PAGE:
To this end, the pension driver 102 n comprises a real annuity planner 114 that assists the individual in determining the size of and in purchasing an annuity to fund the post-retirement income stream. One embodiment of the real annuity planner 114 is discussed in further detail below with respect to FIG. 2. As discussed, the real annuity planner 114 is linked to an on-line, real-time annuity auction 116 that enables the individual to compare the prices of similar institutionally priced annuities provided by a plurality of insurance carriers 118. Typically, the real annuity planner 114 will assist the individual in identifying and purchasing the lowest priced annuity 120 that meets his or her needs, as determined by the real annuity planner 114. In one embodiment, the real annuity planner 114 examines both real and nominal variable annuities (including, for example, equity-indexed, inflation-linked annuities). As described in further detail in co-pending, commonly assigned U.S. patent application Ser. No. 11/531,989 which is herein incorporated by reference in its entirety, the real annuity planner 114 may be a stand-alone module as well as a module that is linked directly to the pension driver 102 3.

FIG. 2A illustrates one embodiment of a first window 200 of a graphical user interface for retirement planning. The window 200 may be implemented, for example, in conjunction with the savings driver 102 3 of FIG. 1 for managing the “accumulation phase” of retirement planning (e.g., by helping the user determine how to allocate funds among investments to optimize accumulation).

In one embodiment, the window 200 is configured to determine the likelihood that the user will meet his or her retirement goals (e.g., will achieve a desired income level or standard of living), based on his or her preferences regarding, for example, retirement age and voluntary contribution level. To this end, the window 200 comprises a plurality of user input fields 202 1-202 n (hereinafter collectively referred to as “input fields 202”), a plurality of sliders 204 1-204 n (hereinafter collectively referred to as “sliders 204”), at least one calculate button 206 and at least one graph region 208.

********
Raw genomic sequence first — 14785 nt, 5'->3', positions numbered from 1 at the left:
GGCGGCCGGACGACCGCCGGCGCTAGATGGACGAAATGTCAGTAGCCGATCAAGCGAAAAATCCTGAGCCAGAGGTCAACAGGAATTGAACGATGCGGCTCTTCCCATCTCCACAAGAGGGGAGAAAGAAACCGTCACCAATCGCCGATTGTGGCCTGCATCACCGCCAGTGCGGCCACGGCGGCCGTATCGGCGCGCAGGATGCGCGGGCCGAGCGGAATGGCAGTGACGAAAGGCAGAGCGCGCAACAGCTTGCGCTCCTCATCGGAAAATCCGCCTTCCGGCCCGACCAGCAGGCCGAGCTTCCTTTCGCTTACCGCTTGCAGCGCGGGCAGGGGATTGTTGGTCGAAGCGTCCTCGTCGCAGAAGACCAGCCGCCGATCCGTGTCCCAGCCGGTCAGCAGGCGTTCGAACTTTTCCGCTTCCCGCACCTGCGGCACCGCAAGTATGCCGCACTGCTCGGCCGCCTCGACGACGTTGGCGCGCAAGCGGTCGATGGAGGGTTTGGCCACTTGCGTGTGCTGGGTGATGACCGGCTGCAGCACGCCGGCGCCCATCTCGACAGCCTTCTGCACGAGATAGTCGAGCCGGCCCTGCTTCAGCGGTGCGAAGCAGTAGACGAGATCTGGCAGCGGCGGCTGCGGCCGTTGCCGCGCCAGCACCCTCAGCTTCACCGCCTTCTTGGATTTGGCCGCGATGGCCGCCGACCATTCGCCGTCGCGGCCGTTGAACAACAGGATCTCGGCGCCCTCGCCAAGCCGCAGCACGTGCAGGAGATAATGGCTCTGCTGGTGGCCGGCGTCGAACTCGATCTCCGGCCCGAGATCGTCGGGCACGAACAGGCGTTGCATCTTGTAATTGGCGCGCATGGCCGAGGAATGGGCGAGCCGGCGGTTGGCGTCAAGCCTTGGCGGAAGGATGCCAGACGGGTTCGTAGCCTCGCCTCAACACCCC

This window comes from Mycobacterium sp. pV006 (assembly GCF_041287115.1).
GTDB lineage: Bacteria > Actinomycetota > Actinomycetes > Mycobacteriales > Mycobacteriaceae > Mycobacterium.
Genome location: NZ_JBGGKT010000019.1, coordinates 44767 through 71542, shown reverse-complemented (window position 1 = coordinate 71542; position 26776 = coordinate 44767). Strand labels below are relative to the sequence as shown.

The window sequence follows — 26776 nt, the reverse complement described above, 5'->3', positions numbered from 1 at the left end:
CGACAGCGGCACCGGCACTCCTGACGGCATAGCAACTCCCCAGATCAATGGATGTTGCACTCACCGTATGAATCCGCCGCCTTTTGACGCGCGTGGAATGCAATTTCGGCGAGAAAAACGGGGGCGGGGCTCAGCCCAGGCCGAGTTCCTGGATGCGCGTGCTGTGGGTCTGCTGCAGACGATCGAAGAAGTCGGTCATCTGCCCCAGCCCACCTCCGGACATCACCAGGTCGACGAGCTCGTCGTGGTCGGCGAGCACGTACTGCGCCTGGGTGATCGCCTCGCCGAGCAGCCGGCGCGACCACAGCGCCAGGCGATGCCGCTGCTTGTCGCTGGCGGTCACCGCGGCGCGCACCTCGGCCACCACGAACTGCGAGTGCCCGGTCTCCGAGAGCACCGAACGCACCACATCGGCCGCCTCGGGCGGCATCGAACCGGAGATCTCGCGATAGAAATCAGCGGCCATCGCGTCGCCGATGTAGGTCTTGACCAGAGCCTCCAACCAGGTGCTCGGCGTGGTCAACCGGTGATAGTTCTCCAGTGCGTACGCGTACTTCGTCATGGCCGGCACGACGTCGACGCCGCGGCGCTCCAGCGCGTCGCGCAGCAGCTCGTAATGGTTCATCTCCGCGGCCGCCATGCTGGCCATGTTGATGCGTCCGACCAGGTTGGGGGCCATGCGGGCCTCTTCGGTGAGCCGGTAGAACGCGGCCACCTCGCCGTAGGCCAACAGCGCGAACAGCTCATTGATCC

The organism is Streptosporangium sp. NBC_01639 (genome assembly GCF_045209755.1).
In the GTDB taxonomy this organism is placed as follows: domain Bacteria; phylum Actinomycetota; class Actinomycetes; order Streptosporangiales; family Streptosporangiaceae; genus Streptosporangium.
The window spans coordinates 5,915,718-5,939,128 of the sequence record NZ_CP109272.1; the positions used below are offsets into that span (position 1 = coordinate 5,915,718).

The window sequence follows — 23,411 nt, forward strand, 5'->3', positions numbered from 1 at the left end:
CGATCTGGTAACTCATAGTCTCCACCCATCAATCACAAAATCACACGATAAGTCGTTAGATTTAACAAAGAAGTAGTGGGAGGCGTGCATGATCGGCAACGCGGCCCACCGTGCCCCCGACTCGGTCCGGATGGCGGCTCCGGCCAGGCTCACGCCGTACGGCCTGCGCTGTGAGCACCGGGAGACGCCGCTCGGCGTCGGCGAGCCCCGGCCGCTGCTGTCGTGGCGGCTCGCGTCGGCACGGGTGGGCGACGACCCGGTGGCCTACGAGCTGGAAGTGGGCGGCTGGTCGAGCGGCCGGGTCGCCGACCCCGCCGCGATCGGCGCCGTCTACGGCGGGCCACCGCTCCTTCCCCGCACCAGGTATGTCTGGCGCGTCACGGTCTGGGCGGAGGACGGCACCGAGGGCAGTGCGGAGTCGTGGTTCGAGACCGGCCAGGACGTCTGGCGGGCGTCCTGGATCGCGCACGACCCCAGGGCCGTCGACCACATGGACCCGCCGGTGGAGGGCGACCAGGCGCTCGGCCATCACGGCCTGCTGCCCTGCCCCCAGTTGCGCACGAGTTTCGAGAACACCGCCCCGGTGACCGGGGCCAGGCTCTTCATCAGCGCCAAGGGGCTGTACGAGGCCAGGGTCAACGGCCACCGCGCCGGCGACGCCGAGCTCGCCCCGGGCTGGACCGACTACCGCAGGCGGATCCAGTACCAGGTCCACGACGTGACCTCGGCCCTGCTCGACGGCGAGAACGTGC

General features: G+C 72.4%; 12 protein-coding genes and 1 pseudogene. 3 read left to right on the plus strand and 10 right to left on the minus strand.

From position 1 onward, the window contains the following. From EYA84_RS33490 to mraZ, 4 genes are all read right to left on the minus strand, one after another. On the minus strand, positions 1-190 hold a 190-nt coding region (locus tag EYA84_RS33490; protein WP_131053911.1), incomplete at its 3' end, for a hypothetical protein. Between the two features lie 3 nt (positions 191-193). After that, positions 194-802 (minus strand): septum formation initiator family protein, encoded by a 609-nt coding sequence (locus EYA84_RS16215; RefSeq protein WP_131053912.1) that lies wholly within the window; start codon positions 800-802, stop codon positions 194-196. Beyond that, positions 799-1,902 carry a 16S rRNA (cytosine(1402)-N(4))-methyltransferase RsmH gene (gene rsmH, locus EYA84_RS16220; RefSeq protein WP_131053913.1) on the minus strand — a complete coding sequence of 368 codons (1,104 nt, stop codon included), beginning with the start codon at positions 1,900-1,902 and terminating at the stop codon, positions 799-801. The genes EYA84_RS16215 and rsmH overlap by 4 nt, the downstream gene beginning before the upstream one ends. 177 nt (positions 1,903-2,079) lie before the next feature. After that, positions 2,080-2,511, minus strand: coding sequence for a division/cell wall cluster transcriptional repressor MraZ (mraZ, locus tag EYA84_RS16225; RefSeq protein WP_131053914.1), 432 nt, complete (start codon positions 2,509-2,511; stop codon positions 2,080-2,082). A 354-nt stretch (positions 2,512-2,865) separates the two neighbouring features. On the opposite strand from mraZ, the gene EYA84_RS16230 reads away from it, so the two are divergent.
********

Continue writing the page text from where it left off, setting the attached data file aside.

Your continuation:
The input fields 202 are adapted to receive user input regarding retirement planning preferences. In one embodiment, the window 200 comprises two input fields 202: a first input field 202 1 for allowing the user to provide a preference regarding his or her desired retirement age (e.g., 62.5 years) and a second input field 202 n for allowing the user to provide a preference regarding his or her voluntary contribution level (e.g., 0%). Further embodiments include input fields for specifying survivor pension parameters and bonus lump sum contributions. In one embodiment, the input fields 202 are drop-down menu style fields, where the user clicks on an arrow and the input field provides a plurality of options from which the user selects one (e.g., by clicking on the selected option).

The sliders 204 are also adapted to receive user input regarding retirement planning preferences. In one embodiment, the window 200 comprises two sliders 204: a first slider 204 1 for allowing the user to provide a desired income level (e.g., $82,969) and a second slider 204 n for allowing the user to provide a minimum income level on which he or she can live during retirement (e.g., $70,065). In one embodiment, the sliders 204 are buttons, where the user clicks on a button and drags the button to the desired location (e.g., corresponding to the desired income level, which updates with the dragging and is displayed in the vicinity of the button).

The calculate button 206 comprises a button adapted to trigger a calculation upon selection by the user. For example, once the user has provided all of his or her retirement planning preferences using the input fields 202 and sliders 204, he or she may click on the calculate button 206 in order to indicate that the preferences have been set. Selecting the calculate button 206 causes a calculation of the likelihood that the user will achieve his or her desired income level based on the retirement planning preferences provided. This likelihood may then be displayed graphically, for example in the graph region 208.